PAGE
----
- OSHA Floor Marking
- Where to Use Floor Markings
- Keeping Pedestrians & Vehicles Separated
- Requirements for Marking Aisles
- OSHA Floor Markings for Electrical Compliance
- OSHA Floor Marking Color Guide
- Floor Marking Tape
- Floor Marking Shapes
- Types of Floor Markings
- Floor Marking Paint
- Using Floor Markings for Non-Safety Related Efforts
OSHA Floor Marking
Occupational Safety and Health Administration (OSHA) floor marking guidelines are covered in detail under standard number 1910.22. These guidelines help facilities determine how and where they need to use floor markings to improve safety. These standards cover things such as cleaning requirements for shop floors, standards for aisles and passageways, and much more.
Facility owners, managers, and safety professionals need to be sure they are always following the OSHA floor marking standards. This will help improve the overall safety of a facility and will also ensure there are no violations of the regulations, which could result in fines.
Where to Use Floor Markings
Floor markings can be used in areas throughout the facility. When making a floor marking plan, businesses should make sure there is a good balance between using enough floor markings to be effective and avoiding using so many markings that it just looks cluttered and confusing.
Most facilities will benefit from using floor markings as an aisle marking tool. In fact, aisle markings are one of the only places where OSHA specifically identifies the need for floor markings. In addition to aisles, floor markings can be used to help keep vehicles traveling in approved ways.
Using floor markings to improve the way things are organized is also an excellent idea. Sectioning off storage areas will help avoid having things put in the wrong places throughout the day. This is a good example of a Lean manufacturing strategy since it will keep the area cleaner and eliminate wasted time and energy.
Identifying safety hazards using floor markings is another good option. While it is best to eliminate safety hazards when possible, alerting people to their existence is the next best way to handle it. Examples of these areas are placing floor markings around stairwells, openings in the floor, ledges, and anywhere else that could present a serious risk to those in the area if they walk into that space without proper care.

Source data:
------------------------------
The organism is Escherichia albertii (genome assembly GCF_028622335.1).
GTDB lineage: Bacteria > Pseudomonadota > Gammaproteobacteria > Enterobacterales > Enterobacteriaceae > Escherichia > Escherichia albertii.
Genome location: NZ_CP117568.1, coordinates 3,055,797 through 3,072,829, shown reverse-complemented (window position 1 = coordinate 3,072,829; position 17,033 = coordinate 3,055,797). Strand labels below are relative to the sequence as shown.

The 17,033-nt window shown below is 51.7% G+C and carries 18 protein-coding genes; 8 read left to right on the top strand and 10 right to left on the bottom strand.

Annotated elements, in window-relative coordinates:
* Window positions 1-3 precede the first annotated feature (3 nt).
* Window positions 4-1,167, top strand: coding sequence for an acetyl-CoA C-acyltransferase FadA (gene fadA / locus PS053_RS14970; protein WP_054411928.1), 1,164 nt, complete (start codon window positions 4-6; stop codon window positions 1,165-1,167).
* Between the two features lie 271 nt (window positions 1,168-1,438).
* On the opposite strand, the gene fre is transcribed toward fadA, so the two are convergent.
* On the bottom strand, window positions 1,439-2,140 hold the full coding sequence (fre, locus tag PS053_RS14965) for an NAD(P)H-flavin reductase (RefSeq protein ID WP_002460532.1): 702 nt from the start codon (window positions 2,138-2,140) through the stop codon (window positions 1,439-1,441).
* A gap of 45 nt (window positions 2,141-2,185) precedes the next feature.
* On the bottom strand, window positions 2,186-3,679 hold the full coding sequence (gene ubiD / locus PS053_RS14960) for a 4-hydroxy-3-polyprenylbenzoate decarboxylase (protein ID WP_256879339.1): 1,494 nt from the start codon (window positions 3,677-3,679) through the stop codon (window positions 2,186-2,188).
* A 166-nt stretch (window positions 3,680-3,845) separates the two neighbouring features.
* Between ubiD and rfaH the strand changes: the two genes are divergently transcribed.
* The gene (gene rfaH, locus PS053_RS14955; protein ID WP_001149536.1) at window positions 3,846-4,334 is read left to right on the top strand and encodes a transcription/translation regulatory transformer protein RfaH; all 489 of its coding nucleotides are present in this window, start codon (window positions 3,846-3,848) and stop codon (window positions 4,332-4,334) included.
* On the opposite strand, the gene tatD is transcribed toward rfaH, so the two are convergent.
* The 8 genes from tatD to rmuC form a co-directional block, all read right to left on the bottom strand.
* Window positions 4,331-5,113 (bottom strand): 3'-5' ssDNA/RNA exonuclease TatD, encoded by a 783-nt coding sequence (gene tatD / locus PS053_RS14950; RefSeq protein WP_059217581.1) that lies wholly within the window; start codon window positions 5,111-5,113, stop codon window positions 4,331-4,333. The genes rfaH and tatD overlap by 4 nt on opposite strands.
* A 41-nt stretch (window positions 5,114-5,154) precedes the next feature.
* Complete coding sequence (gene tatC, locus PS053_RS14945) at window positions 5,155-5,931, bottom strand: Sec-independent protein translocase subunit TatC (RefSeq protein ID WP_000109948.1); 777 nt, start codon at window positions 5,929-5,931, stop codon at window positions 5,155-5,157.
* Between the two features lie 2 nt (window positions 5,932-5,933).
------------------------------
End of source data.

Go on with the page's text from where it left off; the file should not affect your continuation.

Keeping Pedestrians & Vehicles Separated
One of the most important things that OSHA floor markings can be used for is to help keep pedestrians and vehicles away from each other. If a facility has forklifts, high-lows, or other indoor vehicles, using floor markings is a practical way to prevent accidents.
Creating floor markings to show pedestrians where they should be walking and vehicle operators where they should be driving will go a long way toward minimizing the overall risk of an accident. Vehicle-pedestrian accidents can be deadly, and using floor markings can be an effective way to keep everyone safe.
Requirements for Marking Aisles
OSHA standards offer specific guidelines regarding what needs to be done when marking aisles. For example, the aisle markings have to show the actual aisle space. If one part of shelving or a wall sticks out, the markings must reflect this so that those walking or driving through the area don’t run into trouble.
The width of the markings should be sufficient to make it easy to see by everyone in the area. OSHA requires that the markings be a minimum of two inches wide, though six inches is preferred. This will help ensure that everyone in the area can see the markings. Using markings that are greater than six inches can also be troublesome. When they get too thick, people may mistake them for just the color of the floor when they see it in mirrors.
A Guide to OSHA Safety Signs
This Guide to OSHA Safety Signs walks you through the recent updates to OSHA and ANSI sign requirements. You’ll learn the required components of OSHA safety signs, including tips for formatting and posting your signs.
OSHA Floor Markings for Electrical Compliance
One of the most dangerous areas of any facility is near electrical equipment such as electrical panels. To help keep people safe, OSHA requires that facilities take steps to alert people to the potential danger and make sure they don’t approach the area without proper safety gear.
Placing floor markings around all electrical equipment can help ensure everyone is aware of the hazard. It is also recommended that floor marking signs are put down so people can see the specific hazard that is present. The National Electric Code (NFPA 70 110.26) specifically says there has to be a clearance of three feet when there is electrical equipment that has 600 volts or less. Placing floor markings around that perimeter is an effective way to help stay in compliance with those requirements.
OSHA also has a variety of requirements regarding clearance distances in different types of electrical equipment. These are important for all types of electrical equipment, but especially high voltage areas, which can cause serious injury or even death in just a fraction of a second.
One last way to use floor markings around electrical equipment is to use them to prevent people from blocking the areas in front of these items. OSHA standards require areas around high voltage equipment to be kept clear so things don’t fall into them and so people have immediate access when it is needed.
Putting down floor markings to set an area where things are not permitted to be stored is a good start. Floor marking signs can go further to state “DO NOT BLOCK” to remind everyone that they are not permitted to put down any boxes or other items in the area.
OSHA Floor Marking Color Guide
One of the most important things to consider when putting floor marking tape or other markings down is the color you use. It is always important to follow the same standards throughout the facility to help avoid confusion. Belong are some common floor marking colors: